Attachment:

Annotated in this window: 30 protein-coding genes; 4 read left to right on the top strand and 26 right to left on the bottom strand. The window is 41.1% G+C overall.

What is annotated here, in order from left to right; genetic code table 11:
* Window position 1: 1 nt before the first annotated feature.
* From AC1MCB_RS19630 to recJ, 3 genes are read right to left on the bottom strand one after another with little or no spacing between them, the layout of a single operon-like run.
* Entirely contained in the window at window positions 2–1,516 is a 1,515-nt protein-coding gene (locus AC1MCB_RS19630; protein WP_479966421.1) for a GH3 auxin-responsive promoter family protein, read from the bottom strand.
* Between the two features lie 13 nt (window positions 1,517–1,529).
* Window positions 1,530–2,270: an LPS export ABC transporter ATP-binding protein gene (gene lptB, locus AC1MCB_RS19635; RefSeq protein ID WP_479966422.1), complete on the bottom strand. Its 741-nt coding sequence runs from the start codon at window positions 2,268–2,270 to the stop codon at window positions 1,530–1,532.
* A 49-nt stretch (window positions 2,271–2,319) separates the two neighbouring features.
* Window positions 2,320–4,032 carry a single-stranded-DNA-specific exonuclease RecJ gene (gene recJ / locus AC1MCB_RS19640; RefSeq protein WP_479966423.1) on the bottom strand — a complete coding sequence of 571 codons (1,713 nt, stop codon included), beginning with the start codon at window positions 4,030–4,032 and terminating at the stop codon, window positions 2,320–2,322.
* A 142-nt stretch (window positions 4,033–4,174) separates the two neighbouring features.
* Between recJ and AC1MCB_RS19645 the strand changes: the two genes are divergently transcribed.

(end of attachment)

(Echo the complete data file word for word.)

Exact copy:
Annotated in this window: 30 protein-coding genes; 4 read left to right on the top strand and 26 right to left on the bottom strand. The window is 41.1% G+C overall.

What is annotated here, in order from left to right; genetic code table 11:
* Window position 1: 1 nt before the first annotated feature.
* From AC1MCB_RS19630 to recJ, 3 genes are read right to left on the bottom strand one after another with little or no spacing between them, the layout of a single operon-like run.
* Entirely contained in the window at window positions 2–1,516 is a 1,515-nt protein-coding gene (locus AC1MCB_RS19630; protein WP_479966421.1) for a GH3 auxin-responsive promoter family protein, read from the bottom strand.
* Between the two features lie 13 nt (window positions 1,517–1,529).
* Window positions 1,530–2,270: an LPS export ABC transporter ATP-binding protein gene (gene lptB, locus AC1MCB_RS19635; RefSeq protein ID WP_479966422.1), complete on the bottom strand. Its 741-nt coding sequence runs from the start codon at window positions 2,268–2,270 to the stop codon at window positions 1,530–1,532.
* A 49-nt stretch (window positions 2,271–2,319) separates the two neighbouring features.
* Window positions 2,320–4,032 carry a single-stranded-DNA-specific exonuclease RecJ gene (gene recJ / locus AC1MCB_RS19640; RefSeq protein WP_479966423.1) on the bottom strand — a complete coding sequence of 571 codons (1,713 nt, stop codon included), beginning with the start codon at window positions 4,030–4,032 and terminating at the stop codon, window positions 2,320–2,322.
* A 142-nt stretch (window positions 4,033–4,174) separates the two neighbouring features.
* Between recJ and AC1MCB_RS19645 the strand changes: the two genes are divergently transcribed.